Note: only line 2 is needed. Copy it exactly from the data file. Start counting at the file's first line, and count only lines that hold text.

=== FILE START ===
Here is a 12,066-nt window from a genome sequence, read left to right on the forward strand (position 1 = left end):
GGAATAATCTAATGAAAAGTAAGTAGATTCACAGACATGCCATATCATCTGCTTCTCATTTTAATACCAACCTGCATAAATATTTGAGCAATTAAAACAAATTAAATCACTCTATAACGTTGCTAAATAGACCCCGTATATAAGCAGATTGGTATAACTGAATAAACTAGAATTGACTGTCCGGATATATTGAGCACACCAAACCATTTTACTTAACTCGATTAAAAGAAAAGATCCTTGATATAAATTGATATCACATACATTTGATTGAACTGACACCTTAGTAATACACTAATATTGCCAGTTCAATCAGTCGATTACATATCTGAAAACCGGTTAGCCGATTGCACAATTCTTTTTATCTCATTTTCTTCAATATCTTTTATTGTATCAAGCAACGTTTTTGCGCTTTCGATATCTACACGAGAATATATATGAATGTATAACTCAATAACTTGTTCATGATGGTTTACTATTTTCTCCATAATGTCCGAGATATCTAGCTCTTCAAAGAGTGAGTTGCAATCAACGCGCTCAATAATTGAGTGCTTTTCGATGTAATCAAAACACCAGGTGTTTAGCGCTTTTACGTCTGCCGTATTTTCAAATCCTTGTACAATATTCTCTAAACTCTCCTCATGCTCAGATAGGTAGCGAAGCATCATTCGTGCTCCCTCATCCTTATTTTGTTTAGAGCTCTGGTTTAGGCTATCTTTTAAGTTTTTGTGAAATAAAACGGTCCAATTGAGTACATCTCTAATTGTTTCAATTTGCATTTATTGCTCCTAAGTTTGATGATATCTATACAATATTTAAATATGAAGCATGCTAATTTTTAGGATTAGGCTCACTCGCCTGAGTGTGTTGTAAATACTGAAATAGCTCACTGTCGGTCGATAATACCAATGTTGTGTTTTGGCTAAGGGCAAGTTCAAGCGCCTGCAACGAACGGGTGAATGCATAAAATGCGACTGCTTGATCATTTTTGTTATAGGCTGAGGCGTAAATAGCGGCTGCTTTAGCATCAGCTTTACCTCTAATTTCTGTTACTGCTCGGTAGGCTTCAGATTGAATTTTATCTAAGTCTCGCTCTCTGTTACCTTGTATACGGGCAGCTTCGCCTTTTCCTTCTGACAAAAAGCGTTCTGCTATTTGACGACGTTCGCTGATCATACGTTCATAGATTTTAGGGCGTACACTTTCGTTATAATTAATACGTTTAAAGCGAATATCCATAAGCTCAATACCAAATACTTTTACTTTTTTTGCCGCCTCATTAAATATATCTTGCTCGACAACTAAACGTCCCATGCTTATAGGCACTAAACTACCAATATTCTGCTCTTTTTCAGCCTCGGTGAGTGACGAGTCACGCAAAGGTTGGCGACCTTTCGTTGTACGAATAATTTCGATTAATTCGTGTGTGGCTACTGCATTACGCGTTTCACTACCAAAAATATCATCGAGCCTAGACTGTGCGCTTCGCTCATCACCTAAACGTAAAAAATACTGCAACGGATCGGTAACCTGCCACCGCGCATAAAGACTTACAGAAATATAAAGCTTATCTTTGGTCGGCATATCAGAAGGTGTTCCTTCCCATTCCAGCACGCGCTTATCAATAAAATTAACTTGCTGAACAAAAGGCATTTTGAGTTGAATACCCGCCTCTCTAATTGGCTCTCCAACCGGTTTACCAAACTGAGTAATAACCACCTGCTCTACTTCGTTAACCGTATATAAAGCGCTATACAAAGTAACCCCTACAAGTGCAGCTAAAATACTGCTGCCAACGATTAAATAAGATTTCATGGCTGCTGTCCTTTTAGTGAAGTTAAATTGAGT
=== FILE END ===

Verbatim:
GGAATAATCTAATGAAAAGTAAGTAGATTCACAGACATGCCATATCATCTGCTTCTCATTTTAATACCAACCTGCATAAATATTTGAGCAATTAAAACAAATTAAATCACTCTATAACGTTGCTAAATAGACCCCGTATATAAGCAGATTGGTATAACTGAATAAACTAGAATTGACTGTCCGGATATATTGAGCACACCAAACCATTTTACTTAACTCGATTAAAAGAAAAGATCCTTGATATAAATTGATATCACATACATTTGATTGAACTGACACCTTAGTAATACACTAATATTGCCAGTTCAATCAGTCGATTACATATCTGAAAACCGGTTAGCCGATTGCACAATTCTTTTTATCTCATTTTCTTCAATATCTTTTATTGTATCAAGCAACGTTTTTGCGCTTTCGATATCTACACGAGAATATATATGAATGTATAACTCAATAACTTGTTCATGATGGTTTACTATTTTCTCCATAATGTCCGAGATATCTAGCTCTTCAAAGAGTGAGTTGCAATCAACGCGCTCAATAATTGAGTGCTTTTCGATGTAATCAAAACACCAGGTGTTTAGCGCTTTTACGTCTGCCGTATTTTCAAATCCTTGTACAATATTCTCTAAACTCTCCTCATGCTCAGATAGGTAGCGAAGCATCATTCGTGCTCCCTCATCCTTATTTTGTTTAGAGCTCTGGTTTAGGCTATCTTTTAAGTTTTTGTGAAATAAAACGGTCCAATTGAGTACATCTCTAATTGTTTCAATTTGCATTTATTGCTCCTAAGTTTGATGATATCTATACAATATTTAAATATGAAGCATGCTAATTTTTAGGATTAGGCTCACTCGCCTGAGTGTGTTGTAAATACTGAAATAGCTCACTGTCGGTCGATAATACCAATGTTGTGTTTTGGCTAAGGGCAAGTTCAAGCGCCTGCAACGAACGGGTGAATGCATAAAATGCGACTGCTTGATCATTTTTGTTATAGGCTGAGGCGTAAATAGCGGCTGCTTTAGCATCAGCTTTACCTCTAATTTCTGTTACTGCTCGGTAGGCTTCAGATTGAATTTTATCTAAGTCTCGCTCTCTGTTACCTTGTATACGGGCAGCTTCGCCTTTTCCTTCTGACAAAAAGCGTTCTGCTATTTGACGACGTTCGCTGATCATACGTTCATAGATTTTAGGGCGTACACTTTCGTTATAATTAATACGTTTAAAGCGAATATCCATAAGCTCAATACCAAATACTTTTACTTTTTTTGCCGCCTCATTAAATATATCTTGCTCGACAACTAAACGTCCCATGCTTATAGGCACTAAACTACCAATATTCTGCTCTTTTTCAGCCTCGGTGAGTGACGAGTCACGCAAAGGTTGGCGACCTTTCGTTGTACGAATAATTTCGATTAATTCGTGTGTGGCTACTGCATTACGCGTTTCACTACCAAAAATATCATCGAGCCTAGACTGTGCGCTTCGCTCATCACCTAAACGTAAAAAATACTGCAACGGATCGGTAACCTGCCACCGCGCATAAAGACTTACAGAAATATAAAGCTTATCTTTGGTCGGCATATCAGAAGGTGTTCCTTCCCATTCCAGCACGCGCTTATCAATAAAATTAACTTGCTGAACAAAAGGCATTTTGAGTTGAATACCCGCCTCTCTAATTGGCTCTCCAACCGGTTTACCAAACTGAGTAATAACCACCTGCTCTACTTCGTTAACCGTATATAAAGCGCTATACAAAGTAACCCCTACAAGTGCAGCTAAAATACTGCTGCCAACGATTAAATAAGATTTCATGGCTGCTGTCCTTTTAGTGAAGTTAAATTGAGT